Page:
PO Box 306, Glasgow, G21 2AE, Scotland
so farewell then...
It is August 2000 and Celtic fans everywhere are basking in the thoroughly unexpected glory of an almighty 6:2 win against Rangers.
The reaction of the then not-so-cash-strapped Ibrox club was typical - spend, spend, spend. Ronald De Boer is signed from Barcelona reserves and John Hartson is flown up from Coventry.
Now you'll just have to trust me when I say that personally I wasn't that worried about De Boer; our midfield was pretty solid, and he was the less talented of the De Boer twins. But the arrival of Hartson alarmed me.
At that stage our defence was McNamara, Mahe, Boyd and Stubbs (Johann Mjallby was still to convince Martin O'Neill he could do a job). The thought of what Hartson would do to that back line was enough to have me almost leaping in the air when I heard that he had failed the Ibrox medical.
Instead they bought Flo for £12m. A decent player to be sure, but never a star man in the Larsson mould, able to pull your team out of tough spots or provide that extra something when you need it.
Just to put it into some context, £12m is 2/3rds of what Rangers have just sold all their merchandise outlets for, and it was double what they would have paid for Hartson.
Hartson spent the remainder of that season banging in goals for Coventry for Gordon Strachan, but was unable to prevent them from being relegated. Following the relegation of Coventry it was inevitable that he would leave Highfield Road. Initially it looked as though he would go to Middlesborough, but Strachan told Hartson 'I'll get you a better club' and remembering an inquiry he'd had towards the end of the season phoned Martin O'Neill.
He had actually played at Celtic Park before with Arsenal under Bruce Rioch in 1996, setting up their goal before losing 2:1. On his arrival at Celtic Park he was met by Martin O'Neill with the famous line, 'Unless you have hole in your heart I'm signing you.'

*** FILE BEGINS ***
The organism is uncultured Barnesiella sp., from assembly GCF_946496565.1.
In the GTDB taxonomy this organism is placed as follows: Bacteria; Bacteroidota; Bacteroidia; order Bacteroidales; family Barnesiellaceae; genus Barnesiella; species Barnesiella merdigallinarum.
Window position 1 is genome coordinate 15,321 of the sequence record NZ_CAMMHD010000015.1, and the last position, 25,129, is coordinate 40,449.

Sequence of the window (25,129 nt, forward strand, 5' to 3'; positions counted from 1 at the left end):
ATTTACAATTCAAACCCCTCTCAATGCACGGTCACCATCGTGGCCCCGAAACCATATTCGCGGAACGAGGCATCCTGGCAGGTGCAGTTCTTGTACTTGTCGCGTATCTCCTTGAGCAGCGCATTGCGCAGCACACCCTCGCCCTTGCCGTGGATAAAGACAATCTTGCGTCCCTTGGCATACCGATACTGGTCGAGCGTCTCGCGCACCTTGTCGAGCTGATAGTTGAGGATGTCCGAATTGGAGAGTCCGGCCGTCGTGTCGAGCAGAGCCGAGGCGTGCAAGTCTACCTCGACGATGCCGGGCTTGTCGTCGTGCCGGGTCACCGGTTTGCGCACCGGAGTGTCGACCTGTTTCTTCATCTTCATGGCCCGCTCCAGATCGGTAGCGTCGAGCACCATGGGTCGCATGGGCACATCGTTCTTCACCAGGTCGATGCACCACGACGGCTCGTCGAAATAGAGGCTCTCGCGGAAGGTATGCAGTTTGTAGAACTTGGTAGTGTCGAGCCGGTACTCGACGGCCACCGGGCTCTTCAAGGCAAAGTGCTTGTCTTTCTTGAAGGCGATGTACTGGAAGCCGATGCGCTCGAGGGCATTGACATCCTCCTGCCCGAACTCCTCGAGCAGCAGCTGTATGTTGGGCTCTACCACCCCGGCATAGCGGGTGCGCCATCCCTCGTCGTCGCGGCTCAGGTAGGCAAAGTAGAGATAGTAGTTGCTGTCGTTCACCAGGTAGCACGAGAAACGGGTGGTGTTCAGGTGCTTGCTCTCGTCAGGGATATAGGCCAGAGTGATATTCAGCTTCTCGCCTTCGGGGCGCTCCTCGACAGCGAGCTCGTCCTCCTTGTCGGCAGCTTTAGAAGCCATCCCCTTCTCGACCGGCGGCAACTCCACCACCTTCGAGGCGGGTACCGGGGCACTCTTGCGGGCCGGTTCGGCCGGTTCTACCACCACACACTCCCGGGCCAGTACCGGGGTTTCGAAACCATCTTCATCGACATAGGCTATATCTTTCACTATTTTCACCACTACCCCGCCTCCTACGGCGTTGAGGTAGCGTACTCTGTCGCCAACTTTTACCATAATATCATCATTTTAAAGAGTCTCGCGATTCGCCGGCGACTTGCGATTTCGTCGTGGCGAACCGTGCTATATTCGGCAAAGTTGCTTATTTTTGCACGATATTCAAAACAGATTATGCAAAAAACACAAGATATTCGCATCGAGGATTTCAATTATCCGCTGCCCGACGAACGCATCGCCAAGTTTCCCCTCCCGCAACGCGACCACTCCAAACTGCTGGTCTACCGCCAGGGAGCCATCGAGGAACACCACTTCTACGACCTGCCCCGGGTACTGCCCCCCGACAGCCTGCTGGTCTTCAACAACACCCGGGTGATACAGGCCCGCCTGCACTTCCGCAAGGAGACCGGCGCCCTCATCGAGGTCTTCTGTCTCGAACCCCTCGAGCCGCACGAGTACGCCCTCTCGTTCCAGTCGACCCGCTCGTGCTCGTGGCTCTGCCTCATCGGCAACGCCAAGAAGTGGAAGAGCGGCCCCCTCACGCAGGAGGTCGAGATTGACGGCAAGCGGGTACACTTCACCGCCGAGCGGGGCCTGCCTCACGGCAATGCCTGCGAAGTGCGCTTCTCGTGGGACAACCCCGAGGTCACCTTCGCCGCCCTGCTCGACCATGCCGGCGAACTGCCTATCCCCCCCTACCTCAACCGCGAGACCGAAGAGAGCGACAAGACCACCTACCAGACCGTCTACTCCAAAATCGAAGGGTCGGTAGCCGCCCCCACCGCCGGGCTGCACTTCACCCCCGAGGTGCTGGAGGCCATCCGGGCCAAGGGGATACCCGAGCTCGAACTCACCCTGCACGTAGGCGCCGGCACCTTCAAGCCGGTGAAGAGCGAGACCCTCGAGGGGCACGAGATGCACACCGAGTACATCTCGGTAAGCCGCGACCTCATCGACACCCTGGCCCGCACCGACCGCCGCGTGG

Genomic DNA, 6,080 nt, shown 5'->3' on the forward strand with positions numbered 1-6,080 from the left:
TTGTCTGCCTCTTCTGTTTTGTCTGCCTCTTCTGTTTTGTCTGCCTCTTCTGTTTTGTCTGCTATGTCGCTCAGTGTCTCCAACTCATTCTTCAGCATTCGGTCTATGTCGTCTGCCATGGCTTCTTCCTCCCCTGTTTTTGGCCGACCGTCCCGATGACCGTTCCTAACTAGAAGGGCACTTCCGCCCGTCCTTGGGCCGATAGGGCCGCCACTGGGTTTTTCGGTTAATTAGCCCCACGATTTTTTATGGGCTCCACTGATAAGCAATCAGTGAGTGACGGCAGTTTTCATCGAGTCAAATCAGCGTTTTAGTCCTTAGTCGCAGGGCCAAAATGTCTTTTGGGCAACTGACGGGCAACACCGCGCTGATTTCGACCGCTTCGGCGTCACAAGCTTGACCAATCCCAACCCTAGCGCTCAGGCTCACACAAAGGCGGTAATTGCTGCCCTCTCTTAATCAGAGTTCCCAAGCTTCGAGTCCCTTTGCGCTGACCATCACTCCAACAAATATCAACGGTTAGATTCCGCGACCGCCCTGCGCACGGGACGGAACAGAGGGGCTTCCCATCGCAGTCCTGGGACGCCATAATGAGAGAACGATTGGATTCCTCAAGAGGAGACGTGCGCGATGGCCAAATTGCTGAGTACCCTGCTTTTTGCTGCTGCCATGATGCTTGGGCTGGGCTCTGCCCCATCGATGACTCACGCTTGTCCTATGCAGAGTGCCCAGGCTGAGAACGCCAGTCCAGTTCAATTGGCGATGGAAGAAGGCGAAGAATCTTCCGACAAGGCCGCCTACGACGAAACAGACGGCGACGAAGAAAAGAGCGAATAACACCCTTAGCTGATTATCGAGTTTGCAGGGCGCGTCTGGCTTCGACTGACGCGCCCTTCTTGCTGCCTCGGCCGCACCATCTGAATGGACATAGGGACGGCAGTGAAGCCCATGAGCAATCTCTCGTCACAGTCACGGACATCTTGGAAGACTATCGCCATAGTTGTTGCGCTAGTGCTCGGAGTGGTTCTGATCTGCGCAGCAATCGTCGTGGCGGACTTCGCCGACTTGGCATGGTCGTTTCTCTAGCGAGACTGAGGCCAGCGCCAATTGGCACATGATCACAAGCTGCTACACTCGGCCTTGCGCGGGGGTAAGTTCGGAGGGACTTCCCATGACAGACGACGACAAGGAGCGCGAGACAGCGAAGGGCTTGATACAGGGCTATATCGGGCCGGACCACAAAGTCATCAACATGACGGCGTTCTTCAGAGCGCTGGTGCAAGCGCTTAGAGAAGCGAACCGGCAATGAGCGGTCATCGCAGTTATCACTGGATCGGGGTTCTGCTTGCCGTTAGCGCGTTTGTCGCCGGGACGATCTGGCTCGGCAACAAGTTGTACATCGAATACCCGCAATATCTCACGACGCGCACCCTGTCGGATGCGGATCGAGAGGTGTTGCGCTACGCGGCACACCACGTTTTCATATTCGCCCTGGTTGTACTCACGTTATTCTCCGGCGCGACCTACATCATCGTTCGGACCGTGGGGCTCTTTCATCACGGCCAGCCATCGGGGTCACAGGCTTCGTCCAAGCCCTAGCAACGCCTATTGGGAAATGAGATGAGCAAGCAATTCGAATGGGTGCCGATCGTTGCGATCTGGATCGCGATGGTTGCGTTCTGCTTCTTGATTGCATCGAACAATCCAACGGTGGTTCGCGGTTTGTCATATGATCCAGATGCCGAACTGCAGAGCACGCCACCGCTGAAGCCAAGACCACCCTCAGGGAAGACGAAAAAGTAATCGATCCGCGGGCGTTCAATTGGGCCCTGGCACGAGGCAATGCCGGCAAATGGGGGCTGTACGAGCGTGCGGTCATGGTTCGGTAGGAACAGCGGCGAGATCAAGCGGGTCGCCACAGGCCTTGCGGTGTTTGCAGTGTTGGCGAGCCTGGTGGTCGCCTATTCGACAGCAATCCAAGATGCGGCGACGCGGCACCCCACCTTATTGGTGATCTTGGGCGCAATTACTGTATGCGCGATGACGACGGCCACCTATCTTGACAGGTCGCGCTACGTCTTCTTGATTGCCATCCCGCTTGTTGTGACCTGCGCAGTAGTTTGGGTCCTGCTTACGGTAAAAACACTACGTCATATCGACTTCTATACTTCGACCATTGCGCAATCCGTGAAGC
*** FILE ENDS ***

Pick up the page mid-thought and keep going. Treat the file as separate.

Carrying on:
Such a welcome was a huge boost to the Welshman with the memory of his last visit to Glasgow still fresh in his mind. He needn't have worried. A fee of £6m was agreed with Coventry and Hartson was introduced to the press alongside two other new signings - Momo Sylla and Steve Guppy.
Hartson was awarded the number 10 jersey, the previous owner having left - the much loved Eyal Berk. He of course had irked big John while they were team mates at West Ham in 1998, Hartson catching the Israeli with a well aimed boot to the jaw during training, an incident caught in glorious Technicolour by a fan filming that day's training. Some suspected that this might have been an attempt to wind up our erstwhile playmaker - but that would imply the Berk actually gave a toss.
The task faced by Hartson was arguably one of the toughest in British football - break up the Larsson/Sutton partnership - and he had announced that his goal target for the season was 20. That brought a cacophony of derision from the media - Who did this guy think he was? 20 goals in a season.
He never failed to reach it in any season for Celtic, despite having two seasons truncated due to injuries.
His first couple of games were as a sub (he was lucky to stay on the pitch after only a couple of minutes at Kilmarnock following a particularly , er, robust challenge) and after about a month he was still awaiting his first goal. The media were grateful to have something negative to say about the club, given that the Hoops were strolling away with the league and more than holding our own in the Champions League. There had to be some negativity.
Then he got a start against Dundee United. After 15 minutes Lubo looked up and played a through ball on to Hartson's toe as he ran in to the box from the right. One look up and the ball was sent fizzing into the far corner of the net. The pressure was off and he proceeded to help himself to a hat-trick as United crumbled 5:1.